This “most religious of emperors”, and character in the recent movie Gladiator, was not only a great soldier and statesman but a fascinating philosopher as well. He studied the ideas of the Greek philosophers, particularly the stoics, and was initiated into the Mysteries of Eleusis, a cult highly respected in ancient Greece and Rome. Even with the immense duties he imposed on himself, he somehow found time for daily contemplation. (If the leader of the largest empire of the ancient world could find time for it why can’t we?) Here are a few of his profound insights into consciousness and behaviour:

“…Among reasonable beings arose commonwealths, friendships, families, collectivity, and even in their wars, conventions and truces. Among those of a more excellent nature arose a mutual correspondence and unity of purpose like the planets which, though far apart from one another, align themselves in sympathy.”

“ There is only one light of the sun, though it is intercepted by walls and mountains and thousands of other objects. There is only one common substance of the whole world, though it is restrained in an infinite number of forms or bodies. There is only one common soul, though it is divided into innumerable particular essences and natures. So there is only one mind though it seems to be divided…”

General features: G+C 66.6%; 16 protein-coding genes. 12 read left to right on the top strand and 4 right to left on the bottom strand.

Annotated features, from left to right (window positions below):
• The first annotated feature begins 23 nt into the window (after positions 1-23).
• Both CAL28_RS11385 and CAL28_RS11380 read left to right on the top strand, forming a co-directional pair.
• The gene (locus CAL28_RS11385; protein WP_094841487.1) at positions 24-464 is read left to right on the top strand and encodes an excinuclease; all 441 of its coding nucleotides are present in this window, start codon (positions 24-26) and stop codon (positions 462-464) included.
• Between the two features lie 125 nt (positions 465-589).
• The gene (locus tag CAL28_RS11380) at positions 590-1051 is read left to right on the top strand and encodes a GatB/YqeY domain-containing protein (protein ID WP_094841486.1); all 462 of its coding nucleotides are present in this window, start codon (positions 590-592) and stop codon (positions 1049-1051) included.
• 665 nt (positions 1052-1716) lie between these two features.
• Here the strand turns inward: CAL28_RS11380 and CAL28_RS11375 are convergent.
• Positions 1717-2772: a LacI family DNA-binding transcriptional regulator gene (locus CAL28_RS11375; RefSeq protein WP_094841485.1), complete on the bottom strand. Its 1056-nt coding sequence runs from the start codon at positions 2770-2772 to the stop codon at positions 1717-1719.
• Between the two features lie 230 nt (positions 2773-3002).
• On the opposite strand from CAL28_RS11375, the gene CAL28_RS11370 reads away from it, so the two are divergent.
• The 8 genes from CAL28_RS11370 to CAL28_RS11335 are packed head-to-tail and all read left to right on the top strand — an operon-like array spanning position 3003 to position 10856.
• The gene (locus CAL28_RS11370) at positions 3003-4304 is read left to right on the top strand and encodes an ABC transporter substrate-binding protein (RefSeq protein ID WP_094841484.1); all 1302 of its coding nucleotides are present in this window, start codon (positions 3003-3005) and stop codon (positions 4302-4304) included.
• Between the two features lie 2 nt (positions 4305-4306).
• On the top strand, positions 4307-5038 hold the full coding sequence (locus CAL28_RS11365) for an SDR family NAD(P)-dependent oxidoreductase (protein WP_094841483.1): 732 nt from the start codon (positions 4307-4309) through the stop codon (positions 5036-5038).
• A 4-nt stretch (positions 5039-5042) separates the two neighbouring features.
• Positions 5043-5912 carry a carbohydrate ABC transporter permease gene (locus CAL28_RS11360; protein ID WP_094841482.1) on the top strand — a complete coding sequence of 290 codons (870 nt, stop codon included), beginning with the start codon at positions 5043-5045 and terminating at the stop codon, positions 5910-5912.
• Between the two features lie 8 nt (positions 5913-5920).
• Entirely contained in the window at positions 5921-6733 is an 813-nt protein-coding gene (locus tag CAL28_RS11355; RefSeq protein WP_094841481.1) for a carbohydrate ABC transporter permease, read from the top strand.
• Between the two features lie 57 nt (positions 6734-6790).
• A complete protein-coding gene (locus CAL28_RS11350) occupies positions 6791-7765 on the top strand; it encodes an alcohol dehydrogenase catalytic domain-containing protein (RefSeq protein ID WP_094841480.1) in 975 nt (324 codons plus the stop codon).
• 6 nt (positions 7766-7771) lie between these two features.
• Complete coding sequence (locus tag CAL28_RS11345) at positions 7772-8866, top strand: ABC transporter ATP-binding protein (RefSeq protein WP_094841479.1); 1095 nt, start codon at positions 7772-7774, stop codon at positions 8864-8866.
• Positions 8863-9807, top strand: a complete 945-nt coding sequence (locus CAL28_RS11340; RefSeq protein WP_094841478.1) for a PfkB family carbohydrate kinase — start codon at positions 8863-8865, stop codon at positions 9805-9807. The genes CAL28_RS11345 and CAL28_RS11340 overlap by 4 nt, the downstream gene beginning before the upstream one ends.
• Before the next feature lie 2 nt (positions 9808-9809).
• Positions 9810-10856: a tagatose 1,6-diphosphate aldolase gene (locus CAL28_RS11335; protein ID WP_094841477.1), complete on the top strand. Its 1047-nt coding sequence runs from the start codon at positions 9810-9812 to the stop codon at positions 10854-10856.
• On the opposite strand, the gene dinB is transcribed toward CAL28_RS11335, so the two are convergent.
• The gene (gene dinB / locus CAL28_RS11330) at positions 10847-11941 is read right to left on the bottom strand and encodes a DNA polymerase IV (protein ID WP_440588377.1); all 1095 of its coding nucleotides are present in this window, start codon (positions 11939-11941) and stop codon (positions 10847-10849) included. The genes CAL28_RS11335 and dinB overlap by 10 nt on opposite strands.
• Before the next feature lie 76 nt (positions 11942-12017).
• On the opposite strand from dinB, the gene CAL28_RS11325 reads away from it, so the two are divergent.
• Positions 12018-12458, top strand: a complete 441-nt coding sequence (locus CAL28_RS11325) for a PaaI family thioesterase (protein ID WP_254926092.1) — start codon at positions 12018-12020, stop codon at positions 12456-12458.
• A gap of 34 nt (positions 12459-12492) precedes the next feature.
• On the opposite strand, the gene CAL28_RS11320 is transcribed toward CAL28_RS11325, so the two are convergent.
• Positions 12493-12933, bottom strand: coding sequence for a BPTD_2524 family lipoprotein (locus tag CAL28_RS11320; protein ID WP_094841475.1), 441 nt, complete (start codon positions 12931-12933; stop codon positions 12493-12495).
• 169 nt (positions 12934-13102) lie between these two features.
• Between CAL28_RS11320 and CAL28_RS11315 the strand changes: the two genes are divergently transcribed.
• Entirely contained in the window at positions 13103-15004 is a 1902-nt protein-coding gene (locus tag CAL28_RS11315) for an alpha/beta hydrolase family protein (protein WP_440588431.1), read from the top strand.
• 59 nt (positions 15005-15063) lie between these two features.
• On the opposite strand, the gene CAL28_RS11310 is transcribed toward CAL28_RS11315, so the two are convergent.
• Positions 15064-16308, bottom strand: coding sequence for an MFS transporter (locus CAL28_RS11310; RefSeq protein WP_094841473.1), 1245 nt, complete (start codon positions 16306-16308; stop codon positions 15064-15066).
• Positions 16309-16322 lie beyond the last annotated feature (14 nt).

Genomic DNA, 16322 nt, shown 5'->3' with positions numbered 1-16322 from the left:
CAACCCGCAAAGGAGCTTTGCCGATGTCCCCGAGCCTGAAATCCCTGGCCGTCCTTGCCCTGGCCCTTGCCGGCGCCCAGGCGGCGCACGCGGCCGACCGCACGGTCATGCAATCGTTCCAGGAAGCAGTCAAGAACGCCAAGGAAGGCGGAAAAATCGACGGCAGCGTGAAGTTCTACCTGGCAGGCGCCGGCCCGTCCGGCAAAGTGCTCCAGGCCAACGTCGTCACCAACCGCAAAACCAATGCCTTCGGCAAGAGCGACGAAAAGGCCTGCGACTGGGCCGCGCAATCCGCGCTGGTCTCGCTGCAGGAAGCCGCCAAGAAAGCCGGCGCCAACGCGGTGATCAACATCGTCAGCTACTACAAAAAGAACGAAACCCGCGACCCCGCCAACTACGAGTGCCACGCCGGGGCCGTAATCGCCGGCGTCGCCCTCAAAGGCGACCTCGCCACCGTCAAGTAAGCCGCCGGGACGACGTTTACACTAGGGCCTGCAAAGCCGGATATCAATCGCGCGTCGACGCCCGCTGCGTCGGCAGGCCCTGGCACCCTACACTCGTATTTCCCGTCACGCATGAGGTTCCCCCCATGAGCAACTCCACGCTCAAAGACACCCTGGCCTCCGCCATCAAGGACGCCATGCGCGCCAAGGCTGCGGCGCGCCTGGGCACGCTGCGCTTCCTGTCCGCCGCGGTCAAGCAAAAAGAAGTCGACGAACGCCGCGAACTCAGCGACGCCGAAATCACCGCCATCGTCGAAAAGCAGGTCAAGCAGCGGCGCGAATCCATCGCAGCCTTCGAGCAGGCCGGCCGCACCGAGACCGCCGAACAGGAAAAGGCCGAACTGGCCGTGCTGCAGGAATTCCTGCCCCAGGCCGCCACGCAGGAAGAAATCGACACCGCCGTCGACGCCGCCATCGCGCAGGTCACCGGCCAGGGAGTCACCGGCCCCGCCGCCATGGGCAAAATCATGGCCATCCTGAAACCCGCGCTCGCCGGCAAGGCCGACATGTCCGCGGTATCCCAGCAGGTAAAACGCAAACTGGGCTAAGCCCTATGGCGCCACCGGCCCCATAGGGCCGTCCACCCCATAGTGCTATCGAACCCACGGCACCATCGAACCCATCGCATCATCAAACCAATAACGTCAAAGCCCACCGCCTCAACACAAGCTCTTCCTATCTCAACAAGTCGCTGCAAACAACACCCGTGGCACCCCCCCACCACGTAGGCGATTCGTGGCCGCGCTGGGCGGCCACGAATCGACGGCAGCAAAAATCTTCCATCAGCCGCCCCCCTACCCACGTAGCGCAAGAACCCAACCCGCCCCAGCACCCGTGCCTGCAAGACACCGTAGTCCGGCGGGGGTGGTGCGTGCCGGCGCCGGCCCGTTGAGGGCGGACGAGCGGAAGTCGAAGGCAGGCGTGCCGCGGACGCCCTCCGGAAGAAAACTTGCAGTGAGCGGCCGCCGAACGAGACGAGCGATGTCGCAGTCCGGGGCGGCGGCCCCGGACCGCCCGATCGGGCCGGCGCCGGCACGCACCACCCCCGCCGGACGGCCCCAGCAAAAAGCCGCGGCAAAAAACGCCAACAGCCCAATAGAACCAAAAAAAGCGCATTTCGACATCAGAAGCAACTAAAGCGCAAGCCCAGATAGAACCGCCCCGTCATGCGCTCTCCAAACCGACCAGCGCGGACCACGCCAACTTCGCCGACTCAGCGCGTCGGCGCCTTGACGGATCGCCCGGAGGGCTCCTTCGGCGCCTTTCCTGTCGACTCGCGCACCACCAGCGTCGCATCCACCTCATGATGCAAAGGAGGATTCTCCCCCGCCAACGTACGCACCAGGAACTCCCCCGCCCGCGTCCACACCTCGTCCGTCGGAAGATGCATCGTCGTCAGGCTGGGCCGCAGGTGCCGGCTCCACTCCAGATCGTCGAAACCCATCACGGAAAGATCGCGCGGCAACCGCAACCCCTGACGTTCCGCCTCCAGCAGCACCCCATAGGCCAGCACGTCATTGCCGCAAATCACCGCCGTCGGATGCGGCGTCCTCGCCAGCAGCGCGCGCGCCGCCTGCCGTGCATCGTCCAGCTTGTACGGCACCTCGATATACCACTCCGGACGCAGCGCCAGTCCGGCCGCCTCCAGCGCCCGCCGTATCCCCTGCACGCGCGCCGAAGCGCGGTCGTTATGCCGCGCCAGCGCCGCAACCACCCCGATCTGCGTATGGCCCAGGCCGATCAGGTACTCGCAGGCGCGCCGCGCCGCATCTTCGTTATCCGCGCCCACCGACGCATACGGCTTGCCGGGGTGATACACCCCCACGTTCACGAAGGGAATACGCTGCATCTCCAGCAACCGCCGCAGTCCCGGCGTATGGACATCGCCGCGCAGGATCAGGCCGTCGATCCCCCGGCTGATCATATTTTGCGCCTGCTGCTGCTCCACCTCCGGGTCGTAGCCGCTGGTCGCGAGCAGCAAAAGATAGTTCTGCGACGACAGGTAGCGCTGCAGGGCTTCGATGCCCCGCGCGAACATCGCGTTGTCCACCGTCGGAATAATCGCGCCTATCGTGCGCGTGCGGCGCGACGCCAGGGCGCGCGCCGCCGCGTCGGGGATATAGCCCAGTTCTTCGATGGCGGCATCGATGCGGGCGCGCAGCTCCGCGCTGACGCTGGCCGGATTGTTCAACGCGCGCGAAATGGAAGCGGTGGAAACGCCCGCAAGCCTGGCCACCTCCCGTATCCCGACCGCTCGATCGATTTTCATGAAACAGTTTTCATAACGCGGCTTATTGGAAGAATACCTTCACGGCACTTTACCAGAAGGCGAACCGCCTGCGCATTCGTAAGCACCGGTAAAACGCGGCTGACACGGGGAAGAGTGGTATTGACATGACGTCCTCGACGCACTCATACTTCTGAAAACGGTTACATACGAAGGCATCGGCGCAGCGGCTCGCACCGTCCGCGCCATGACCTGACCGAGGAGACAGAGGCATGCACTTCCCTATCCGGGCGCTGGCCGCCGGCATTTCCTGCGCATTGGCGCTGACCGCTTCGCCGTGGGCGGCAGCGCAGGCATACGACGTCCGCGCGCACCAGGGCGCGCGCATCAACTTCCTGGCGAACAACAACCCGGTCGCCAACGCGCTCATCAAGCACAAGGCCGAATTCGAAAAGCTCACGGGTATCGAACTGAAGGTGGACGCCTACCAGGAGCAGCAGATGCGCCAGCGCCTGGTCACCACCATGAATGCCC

“The effect of true philosophy is unaffected simplicity and modesty”.

The philosopher/king had a deep sense of the transience and illusory nature of the world:

“…can any man, contemplating the many changes evident in life and the swiftness with which they occur, can he otherwise but condemn and despise in his heart all worldly things? The cause of the universe is a strong torrent carry-ing everything away”. 

However, as the translator M. Casaubon remarks of Aurelius:

“If worldly things be but as a dream, the thought is not far off that there may be an awakening to what is real”.

This realization seems to shine through in this last passage:

“The natural properties and privileges of a reasonable soul are: that it sees itself, that it can order and compose itself, that it can make of itself whatever it wills itself to be, that it har-vests its own fruit. And when its life on earth ends it fulfills and completes whatever activi-ty death finds it doing, and it can depart with the comfort that it has lived but has no desire to take any of its worldly possessions with it. It can encompass the whole world and penetrate the veil of vanity and illusion, of unreal externals, and reach into the infinite-ness of eternity. It knows within itself that all will be transformed and return to its original state”. 

by Graham Brown